The purpose of this paper is to investigate the phenomenon of accounting in non‐governmental organisations (NGOs). It seeks to understand accounting processes and…
The purpose of this paper is to investigate the phenomenon of accounting in non‐governmental organisations (NGOs). It seeks to understand accounting processes and reporting practices in NGOs and the conditions that sustain those processes and practices. NGOs have become important institutions in world affairs but accounting research has not developed significant interest in their operations.
The research executes a grounded theory strategy as the principal methodology for the inquiry. Fieldwork was undertaken in three Tanzanian NGOs.
The research established the importance of accounting in the process of navigating organisational legitimacy. This was achieved due to its important role in symbolising organisational competence. Two principal strategies were employed by organisations in navigating legitimacy – building credibility and bargaining for change.
The paper makes a contribution to the limited empirical research into accounting in NGOs in developing countries and to grounded theory, accounting research. The principal finding, that in the NGOs studied the primary purpose of accounting was its symbolic use in navigating legitimacy and that it has a minimal role to play in internal decision making, is an important finding for practice as well as for understanding and knowledge. Finally, the paper sheds light on accountability in NGOs by narrating how the phenomenon is constructed and perceived by organisations and stakeholders. Future research should extend our understanding of these phenomena across a broader range of NGOs to incorporate differences in geographical location, religious affiliation and also include Northern donor organisations.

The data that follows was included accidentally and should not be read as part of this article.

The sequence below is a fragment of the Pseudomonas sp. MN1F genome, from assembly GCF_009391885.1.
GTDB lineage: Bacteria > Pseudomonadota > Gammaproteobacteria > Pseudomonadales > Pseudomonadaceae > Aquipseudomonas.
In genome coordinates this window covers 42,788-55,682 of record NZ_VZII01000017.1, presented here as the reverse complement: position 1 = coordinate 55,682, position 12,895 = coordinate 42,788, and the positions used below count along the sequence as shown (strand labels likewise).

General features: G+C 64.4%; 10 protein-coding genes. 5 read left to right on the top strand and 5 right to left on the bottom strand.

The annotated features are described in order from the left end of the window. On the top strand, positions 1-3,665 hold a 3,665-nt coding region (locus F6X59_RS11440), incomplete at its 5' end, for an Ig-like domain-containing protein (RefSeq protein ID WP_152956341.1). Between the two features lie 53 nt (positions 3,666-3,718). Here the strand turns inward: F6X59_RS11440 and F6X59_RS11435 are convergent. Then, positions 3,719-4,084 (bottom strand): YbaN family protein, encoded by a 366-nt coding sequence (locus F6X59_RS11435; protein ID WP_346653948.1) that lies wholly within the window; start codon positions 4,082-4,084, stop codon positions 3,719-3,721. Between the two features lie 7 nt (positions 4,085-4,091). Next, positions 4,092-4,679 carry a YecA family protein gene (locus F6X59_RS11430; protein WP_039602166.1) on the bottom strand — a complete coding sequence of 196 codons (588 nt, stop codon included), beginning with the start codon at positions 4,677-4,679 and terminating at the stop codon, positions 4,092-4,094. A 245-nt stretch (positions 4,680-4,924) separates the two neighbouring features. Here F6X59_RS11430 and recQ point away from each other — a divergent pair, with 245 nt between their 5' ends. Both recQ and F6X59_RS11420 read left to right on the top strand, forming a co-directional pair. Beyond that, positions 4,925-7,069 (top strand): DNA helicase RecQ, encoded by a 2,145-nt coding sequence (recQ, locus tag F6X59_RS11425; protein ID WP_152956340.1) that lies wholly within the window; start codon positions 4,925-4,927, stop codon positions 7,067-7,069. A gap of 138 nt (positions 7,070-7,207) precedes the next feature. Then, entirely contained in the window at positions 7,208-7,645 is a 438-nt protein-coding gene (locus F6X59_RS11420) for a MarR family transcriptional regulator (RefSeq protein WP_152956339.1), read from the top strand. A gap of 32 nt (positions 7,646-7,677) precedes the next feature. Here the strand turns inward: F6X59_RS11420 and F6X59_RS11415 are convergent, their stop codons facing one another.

The purpose of this paper is to report findings of audit quality differences amongst audit firms in a developing country. Specifically, the authors examine the assumption…
The purpose of this paper is to report findings of audit quality differences amongst audit firms in a developing country. Specifically, the authors examine the assumption of marked audit quality differences amongst large audit firms (Big 4s) and the small and medium practices (SMPs).
First, the authors develop scales for assessing perceived audit quality in the financial services sector based on qualitative data obtained from 106 audit practitioners, 31 credit analysts and 13 board members. The authors use NVivo© to analyse the 13 transcribed interviews and follow “cross-case analysis” to visualize dimensions and scales of audit quality. Then the authors use measurement scales developed and obtain quantitative data from 183 board members and top executives in the financial services sector and test for perceived audit quality differences amongst audit firms using a Mann-Whitney U test.
The findings suggest that audit quality is a multi-dimensional construct comprising of levels of discretionary accruals; compliance of audited accounts to accounting standards, law and regulations; and audit fees. Based on these measures, the authors find that Big 4 audit firms ensure more compliance with accounting standards, law and other regulatory requirements than SMPs. However, taking all the three audit quality dimensions together reveals no significant differences in audit quality levels between Big 4 and SMPs.
In terms of auditor selection and retention, it is important that audit firms are assessed based on their ability to constrain discretionary accruals, to produce audited accounts that comply with requirements of accounting standards, the law and regulations; and to examine the fees they charge in relation to quality of service, than on their size. Also, as the results of this study suggest that Big 4 audit firms might be needed for compliance with accounting standards, law and other regulatory requirements, their audit ties in with the most basic level of auditing requiring probity and legality which, in practice, requires a low level of judgement to be exercised by those performing the audit. It might be useful for Big 4 and other audit firms to embark also on higher level of auditing requiring higher level of judgement. Future research may wish to examine auditing firms’ proclivity to higher level judgment audit.
Previous research reveals no consistent way of measuring audit quality and has been inconclusive on the subject of audit quality differential amongst audit firms. The authors create audit quality scales which can be used in assessing perceived audit quality in a developing country context and provide initial evidence of no significant differences between large audit firms and the SMPs regarding audit quality in Uganda.